Resilience in a Kenyan informal settlement during the COVID-19 Pandemic


  • Stephen Vertigans Robert Gordon University
  • Natascha Mueller-Hirth Robert Gordon University
  • Fredrick Okinda Komb Green Solutions



COVID-19, informal settlement, Kenya, Korogocho, resilience


Informal settlements have been identified as locations both where the spread of COVID-19 has generally been slower than within the Global North and measures to restrain the pandemic have further intensified local peoples’ marginality as income decreases without welfare or financial safety nets. In this paper, qualitative fieldwork is detailed which commenced in Korogocho, an informal settlement in Nairobi, Kenya, immediately prior to national COVID-19 restrictions. This March 2020, pre-COVID phase of the fieldwork focused on a community-based project and the basis for resilience in transforming local lives. During the next 12 months of the pandemic fieldwork continued, exploring experiences and reactions to restraining policies. These findings reinforce concerns about the impact of COVID-19 related restrictions on marginalised peoples’ income, food security, health, safety and gender-based violence. How the local people reacted to these effects highlights their creative resilience and adaptability. The paper concludes by examining the impact of, and responses to, the controlling measures on the social relationships and cohesion that underpins the community resilience.


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Author Biographies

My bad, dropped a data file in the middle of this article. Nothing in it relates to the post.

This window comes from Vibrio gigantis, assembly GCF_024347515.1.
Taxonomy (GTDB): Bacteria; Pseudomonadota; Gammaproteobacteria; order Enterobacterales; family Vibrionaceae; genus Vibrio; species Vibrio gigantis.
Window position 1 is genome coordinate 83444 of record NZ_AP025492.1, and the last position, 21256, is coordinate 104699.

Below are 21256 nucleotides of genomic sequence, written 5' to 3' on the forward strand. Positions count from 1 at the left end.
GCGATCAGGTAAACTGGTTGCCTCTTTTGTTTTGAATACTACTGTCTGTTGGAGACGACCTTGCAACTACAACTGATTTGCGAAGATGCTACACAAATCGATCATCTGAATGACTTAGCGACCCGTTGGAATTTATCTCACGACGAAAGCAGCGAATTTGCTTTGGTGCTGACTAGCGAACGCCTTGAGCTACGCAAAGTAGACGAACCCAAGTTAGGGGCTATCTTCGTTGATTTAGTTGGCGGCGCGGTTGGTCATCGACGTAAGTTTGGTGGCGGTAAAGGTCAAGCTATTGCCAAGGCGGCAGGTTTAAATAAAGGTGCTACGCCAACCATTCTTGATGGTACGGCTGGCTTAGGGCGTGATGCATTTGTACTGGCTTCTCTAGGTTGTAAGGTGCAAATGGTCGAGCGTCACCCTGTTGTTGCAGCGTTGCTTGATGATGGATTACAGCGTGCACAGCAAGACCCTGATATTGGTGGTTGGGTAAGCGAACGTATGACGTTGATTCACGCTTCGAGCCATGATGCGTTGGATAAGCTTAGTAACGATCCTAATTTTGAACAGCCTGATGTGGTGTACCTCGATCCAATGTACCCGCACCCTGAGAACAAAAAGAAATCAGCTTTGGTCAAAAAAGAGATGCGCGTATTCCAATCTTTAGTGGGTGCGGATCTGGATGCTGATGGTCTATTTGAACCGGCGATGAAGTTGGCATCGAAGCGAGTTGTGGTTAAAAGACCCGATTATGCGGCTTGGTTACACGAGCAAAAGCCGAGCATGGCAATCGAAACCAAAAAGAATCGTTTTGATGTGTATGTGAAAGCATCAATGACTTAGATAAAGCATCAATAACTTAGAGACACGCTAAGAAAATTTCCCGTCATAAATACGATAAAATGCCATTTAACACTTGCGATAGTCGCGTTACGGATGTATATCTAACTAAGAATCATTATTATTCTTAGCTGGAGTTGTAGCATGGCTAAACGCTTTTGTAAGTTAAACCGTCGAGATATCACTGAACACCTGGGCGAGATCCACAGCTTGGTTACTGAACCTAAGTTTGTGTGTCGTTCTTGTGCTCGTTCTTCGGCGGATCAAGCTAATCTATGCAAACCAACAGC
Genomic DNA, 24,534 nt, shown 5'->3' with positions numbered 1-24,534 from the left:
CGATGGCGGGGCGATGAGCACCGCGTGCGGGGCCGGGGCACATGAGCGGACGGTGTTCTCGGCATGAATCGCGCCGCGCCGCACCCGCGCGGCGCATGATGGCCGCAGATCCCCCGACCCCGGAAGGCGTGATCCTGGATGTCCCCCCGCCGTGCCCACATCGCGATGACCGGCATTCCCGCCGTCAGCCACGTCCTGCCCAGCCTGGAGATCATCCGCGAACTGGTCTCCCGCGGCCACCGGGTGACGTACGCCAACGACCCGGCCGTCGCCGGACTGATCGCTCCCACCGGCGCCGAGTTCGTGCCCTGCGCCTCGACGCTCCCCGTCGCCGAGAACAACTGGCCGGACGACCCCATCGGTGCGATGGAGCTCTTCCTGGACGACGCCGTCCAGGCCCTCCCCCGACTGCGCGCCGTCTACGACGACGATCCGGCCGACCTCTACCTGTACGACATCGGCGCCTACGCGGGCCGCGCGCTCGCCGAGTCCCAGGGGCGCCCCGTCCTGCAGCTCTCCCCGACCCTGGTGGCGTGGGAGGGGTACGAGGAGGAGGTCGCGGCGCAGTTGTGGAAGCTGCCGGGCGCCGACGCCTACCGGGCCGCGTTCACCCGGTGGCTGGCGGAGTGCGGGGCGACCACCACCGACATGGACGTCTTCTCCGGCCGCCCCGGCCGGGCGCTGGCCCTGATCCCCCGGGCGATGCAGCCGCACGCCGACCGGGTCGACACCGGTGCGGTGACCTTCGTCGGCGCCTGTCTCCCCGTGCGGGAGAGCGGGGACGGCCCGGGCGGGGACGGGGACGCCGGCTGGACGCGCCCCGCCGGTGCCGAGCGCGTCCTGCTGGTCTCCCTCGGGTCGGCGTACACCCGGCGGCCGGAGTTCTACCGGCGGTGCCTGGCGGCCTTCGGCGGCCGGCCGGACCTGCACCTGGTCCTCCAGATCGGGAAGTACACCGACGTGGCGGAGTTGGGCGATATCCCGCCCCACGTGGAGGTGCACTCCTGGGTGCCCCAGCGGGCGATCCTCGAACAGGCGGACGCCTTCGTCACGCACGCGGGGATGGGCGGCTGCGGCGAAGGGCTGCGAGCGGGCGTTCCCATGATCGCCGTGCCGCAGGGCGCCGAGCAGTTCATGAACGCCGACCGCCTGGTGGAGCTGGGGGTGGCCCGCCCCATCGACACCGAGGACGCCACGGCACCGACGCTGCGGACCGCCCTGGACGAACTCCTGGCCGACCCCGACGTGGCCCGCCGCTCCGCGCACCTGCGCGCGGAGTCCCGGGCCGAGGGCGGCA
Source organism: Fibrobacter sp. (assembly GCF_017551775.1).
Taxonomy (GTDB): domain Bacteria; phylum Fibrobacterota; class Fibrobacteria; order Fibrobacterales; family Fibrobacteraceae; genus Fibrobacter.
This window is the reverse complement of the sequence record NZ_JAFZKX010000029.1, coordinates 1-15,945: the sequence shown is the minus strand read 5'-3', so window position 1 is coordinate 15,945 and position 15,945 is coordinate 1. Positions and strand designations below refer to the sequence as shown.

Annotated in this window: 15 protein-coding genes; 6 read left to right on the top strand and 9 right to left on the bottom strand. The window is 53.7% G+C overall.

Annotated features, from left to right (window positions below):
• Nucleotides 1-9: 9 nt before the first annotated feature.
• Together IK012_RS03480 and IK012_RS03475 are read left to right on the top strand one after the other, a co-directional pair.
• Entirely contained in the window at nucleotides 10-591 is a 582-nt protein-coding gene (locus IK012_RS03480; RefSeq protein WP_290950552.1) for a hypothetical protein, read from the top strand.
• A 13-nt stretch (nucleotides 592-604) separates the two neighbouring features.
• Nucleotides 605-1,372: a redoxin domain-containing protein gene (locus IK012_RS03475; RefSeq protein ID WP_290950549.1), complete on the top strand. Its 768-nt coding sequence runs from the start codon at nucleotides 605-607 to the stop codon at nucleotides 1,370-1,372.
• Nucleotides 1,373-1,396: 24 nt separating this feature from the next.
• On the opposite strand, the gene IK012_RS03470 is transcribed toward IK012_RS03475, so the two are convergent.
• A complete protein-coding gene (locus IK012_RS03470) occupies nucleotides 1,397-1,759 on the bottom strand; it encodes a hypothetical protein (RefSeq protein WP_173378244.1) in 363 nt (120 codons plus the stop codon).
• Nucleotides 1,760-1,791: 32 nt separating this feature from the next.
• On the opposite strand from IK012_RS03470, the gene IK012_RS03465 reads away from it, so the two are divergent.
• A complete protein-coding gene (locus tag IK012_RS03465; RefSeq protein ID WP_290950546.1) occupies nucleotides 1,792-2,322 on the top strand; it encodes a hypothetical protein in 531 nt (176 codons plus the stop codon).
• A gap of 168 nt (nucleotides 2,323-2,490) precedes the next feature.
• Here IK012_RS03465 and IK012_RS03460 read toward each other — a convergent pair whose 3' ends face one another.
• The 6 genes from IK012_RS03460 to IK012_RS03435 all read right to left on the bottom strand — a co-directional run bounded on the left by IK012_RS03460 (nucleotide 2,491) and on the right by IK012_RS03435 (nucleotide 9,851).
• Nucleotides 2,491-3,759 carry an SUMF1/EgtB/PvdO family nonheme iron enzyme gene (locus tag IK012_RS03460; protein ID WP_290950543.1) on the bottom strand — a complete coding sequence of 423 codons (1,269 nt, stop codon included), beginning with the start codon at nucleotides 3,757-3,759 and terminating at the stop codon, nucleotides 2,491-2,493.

Natascha Mueller-Hirth, Robert Gordon University

Natascha Mueller-Hirth is Senior Lecturer in Sociology at Robert Gordon University, Aberdeen, Scotland. Her research utilises qualitative methodologies to examine issues around peace and conflict, violence, gender and development, geographically primarily focusing on South Africa and Kenya. A particular interest is temporality and the politics of time in relation to transitional justice and peacebuilding. She is co-editor of Time and Temporality in Transitional and Post-Conflict Societies (2018) and co-author of The Sociology of Everyday Life Peacebuilding (2018).

Fredrick Okinda, Komb Green Solutions

Fredrick Okinda has been the Chair of Komb Green since the group formed in 2017. Dropping out of secondary education contributed to him becoming involved in criminal activities. After reforming, Fredrick was trained in Riparian Eco Systems. He adapted this training and, with Komb Green, transformed a dump site into Korogocho’s Peoples Park. Since forming Komb Green has changed the lives of over 300 young people. Fredrick is currently further developing riparian areas and restoring the Nairobi river.


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